Michael Howard talks to the EADT
Tory leader Michael Howard talks to EADT Political Editor Graham DinesOPPOSITION leaders have to be optimists. It comes with the territory. And Michael Howard is no exception, even though the opinion polls indicate the Tories are heading for their third massive defeat in eight years.
Tory leader Michael Howard talks to EADT Political Editor Graham Dines
OPPOSITION leaders have to be optimists. It comes with the territory. And Michael Howard is no exception, even though the opinion polls indicate the Tories are heading for their third massive defeat in eight years.
Tory conference delegates woke on Monday morning to a poll rating for the Conservatives of just 28% - even worse than a year ago when the party as lead by Ian Duncan Smith.
And last week the party was pushed in fourth place in the Hartlepool by-election, a seat the party held between 1959 and 1964.
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But you shouldn't believe everything you read in the polls, says Mr Howard and he certainly doesn't.
“The same polling organisation that put us on 28% had asserted, two days before the European and council elections in June, that Labour was on 31% and the Tories on 26%, but just look what happened,” says Mr Howard.
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“Labour was pushed into third place behind the Conservatives and Liberal Democrats in the council polls. In Europe, Labour's share of the vote was the lowest in its history. We got 35% of the vote, the Lib Dems 28% and Labour 21%.
“In the past 12 months, we have gained 20,000 new members, and we have more members in our party than Labour and the Conservatives combined. That's real progress.
“The Hartlepool by-election result was very bad for us. I am not trying to disguise that. But I happen to agree with Deputy Prime Minister John Prescott who says by-elections are no guide to the outcome of a General Election.”
While it might be cavalier and foolhardy to dismiss poll ratings that you don't like, it is difficult to disagree with Mr Howard's view that the Tories are having “a very good conference.”
I have been to every Tory conference since the disaster of the 997 General Election and this is the most upbeat of them all. The change in both mood and outlook the past 12 months has been electric.
The Blackpool conference of 2003 had an acrid, poisonous atmosphere with the party in open revolt against the leadership of Iain Duncan Smith. The irony is that the Tory poll ratings - which Mr Howard likes to dismiss - are actually far worse now than they were in the dying days of Mr Duncan Smith's stewardship.
But the Tories are united and this has allowed Mr Howard, in his first conference as leader, to exert his influence over a party desperate for power again.
Mr Howard was able to relax as we spoke in one of the Bournemouth Highcliff Hotel's private suites reserved for the leader and his staff, having just returned from an early morning visit with Shadow Home Secretary David Davis to a rehabilitation centre for drug addicts in Boscombe.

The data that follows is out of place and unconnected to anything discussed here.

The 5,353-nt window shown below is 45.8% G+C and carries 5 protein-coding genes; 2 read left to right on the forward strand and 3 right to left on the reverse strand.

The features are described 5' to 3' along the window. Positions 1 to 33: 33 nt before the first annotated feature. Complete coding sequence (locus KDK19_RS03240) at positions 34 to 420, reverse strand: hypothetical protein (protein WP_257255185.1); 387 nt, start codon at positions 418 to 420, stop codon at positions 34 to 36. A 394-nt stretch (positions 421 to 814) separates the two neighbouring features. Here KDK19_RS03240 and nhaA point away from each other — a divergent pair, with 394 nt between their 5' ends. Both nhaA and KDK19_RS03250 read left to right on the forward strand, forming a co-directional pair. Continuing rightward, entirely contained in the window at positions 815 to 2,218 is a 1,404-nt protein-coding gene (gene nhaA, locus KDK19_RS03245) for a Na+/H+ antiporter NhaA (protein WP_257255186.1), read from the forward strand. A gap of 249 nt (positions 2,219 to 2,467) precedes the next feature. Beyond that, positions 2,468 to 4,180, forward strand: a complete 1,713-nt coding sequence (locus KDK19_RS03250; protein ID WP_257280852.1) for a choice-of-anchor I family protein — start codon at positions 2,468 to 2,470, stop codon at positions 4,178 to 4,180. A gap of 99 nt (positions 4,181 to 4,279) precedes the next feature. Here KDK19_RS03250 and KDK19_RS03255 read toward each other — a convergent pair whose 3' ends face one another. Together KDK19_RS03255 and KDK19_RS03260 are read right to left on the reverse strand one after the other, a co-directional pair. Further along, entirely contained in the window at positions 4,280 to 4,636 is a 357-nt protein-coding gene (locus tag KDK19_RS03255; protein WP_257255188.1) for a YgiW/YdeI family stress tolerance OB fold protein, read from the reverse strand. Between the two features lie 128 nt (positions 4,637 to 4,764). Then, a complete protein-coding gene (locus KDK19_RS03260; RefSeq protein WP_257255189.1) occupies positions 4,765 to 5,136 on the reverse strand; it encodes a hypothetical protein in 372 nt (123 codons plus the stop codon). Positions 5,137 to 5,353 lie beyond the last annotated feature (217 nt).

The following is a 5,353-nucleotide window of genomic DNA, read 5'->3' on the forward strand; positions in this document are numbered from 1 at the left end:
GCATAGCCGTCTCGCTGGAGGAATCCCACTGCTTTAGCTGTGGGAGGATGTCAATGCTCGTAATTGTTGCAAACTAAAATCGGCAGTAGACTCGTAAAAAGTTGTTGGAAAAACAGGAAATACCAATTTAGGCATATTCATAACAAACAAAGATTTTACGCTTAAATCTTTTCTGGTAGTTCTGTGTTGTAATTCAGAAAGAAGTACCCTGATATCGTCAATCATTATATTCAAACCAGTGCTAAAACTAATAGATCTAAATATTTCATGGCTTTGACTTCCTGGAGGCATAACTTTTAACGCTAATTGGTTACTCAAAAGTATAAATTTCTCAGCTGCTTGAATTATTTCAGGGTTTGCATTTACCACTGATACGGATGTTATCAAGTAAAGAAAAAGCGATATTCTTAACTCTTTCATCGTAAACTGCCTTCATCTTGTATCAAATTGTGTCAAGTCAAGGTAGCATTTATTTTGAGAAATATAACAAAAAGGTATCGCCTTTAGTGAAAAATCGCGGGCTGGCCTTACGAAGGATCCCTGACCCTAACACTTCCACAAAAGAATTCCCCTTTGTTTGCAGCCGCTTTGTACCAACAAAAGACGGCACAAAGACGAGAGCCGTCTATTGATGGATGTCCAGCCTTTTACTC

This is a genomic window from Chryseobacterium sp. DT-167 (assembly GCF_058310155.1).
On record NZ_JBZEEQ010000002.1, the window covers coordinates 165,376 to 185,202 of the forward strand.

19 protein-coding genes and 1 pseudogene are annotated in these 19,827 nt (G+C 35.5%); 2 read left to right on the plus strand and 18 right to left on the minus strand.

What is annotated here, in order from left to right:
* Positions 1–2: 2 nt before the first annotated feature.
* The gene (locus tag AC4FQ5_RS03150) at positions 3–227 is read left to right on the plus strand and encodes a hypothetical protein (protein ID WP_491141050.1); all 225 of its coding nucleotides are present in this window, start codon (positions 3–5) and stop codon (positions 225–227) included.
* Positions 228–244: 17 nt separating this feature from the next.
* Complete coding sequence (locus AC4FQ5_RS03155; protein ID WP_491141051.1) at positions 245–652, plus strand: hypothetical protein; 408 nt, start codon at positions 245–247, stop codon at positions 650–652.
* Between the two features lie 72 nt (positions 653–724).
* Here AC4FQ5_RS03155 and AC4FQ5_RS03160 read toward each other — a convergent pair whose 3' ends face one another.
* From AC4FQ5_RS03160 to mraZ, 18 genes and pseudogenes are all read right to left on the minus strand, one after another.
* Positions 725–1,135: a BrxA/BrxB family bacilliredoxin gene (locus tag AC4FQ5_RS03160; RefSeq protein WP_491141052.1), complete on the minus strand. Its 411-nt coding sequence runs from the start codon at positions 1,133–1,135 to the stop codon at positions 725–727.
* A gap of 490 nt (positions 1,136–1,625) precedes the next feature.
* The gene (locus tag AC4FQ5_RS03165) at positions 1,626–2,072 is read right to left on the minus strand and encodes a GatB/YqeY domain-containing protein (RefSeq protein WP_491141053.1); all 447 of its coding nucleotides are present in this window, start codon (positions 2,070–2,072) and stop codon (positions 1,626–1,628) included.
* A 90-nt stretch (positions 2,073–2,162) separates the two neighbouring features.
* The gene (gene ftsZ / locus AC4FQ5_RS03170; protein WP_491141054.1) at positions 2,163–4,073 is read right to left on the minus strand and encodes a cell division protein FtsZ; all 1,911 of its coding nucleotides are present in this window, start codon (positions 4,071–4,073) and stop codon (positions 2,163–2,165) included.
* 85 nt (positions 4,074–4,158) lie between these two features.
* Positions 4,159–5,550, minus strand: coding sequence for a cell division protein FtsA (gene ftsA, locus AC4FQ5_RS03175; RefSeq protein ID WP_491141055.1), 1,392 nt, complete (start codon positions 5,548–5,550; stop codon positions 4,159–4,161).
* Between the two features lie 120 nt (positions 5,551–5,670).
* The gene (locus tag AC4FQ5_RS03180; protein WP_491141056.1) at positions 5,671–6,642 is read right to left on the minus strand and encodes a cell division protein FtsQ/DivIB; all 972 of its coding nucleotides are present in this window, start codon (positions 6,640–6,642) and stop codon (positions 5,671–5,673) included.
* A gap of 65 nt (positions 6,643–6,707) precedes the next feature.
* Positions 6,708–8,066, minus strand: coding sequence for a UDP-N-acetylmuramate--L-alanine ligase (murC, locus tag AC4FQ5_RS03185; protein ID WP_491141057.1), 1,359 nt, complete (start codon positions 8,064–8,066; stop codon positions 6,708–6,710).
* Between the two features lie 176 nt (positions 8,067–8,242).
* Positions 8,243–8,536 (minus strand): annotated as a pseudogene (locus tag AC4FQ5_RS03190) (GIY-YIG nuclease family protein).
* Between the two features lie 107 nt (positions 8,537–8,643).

Once this conference is out of the way, the serious business of selling the party's message to a sceptical public gets under way. Unless the Tories can win seats such as Braintree, Harwich, and Great Yarmouth from Labour and Colchester from the Lib Dems, Mr Howard has no chance of becoming Prime Minister.
The message to be sold centres on trust, which strategists have identified as the big weakness in Labour's armoury. “Everyone knows that trust in politicians is at an all time low,” says Mr Howard.
“People feel let down by Tony Blair and his Government and this affection has spread over all of us. That's very bad for democracy.”
Today the Tories launch their Timetable for Action, designed to say what the party will do within the first hour, the first day, the first week and the first month one of winning the General Election.
Within an hour, the Tories will ban party political advisers telling civil servants what to do and will make the Office for National Statistics independent of ministers.
Within the first day, there will be a freeeze on civil service recruitment, police officers will not have to fill in forms every time they stop someone, a date for a referendum on the European Constitution will be set, the decision to reclassify drugs will be reversed, headteachers will have control over school expulsions, health service targets will be abolished, and a Minister for Homeland Security will be appointed with responsible for counter intelligence and emergency panning.
They will be promises that Mr Howard says he will not renege on. “With our Timetable for Action, we are putting ourselves on the line like no other party has done before. It is a risk, but I want to be held to account so that we can restore trust in our democratic process.
“The Timetable will clearly set out promises and when we intend to carry them out. People will see that very clearly.”
As for hunting, if Parliament outlaws it next month, he would allow MPs after the next General Election a free vote to reverse it.
While not condoning the direct action of countryside activists in the clashes in Westminster, the targeting of MPs, and dumping of dead animals on the streets of Brighton, he believes it is an issue that Parliament must revisit.
But not hare coursing, which is also set to be made illegal. The Tories, he says, have not yet decided whether to let allow the ban on coursing to stand.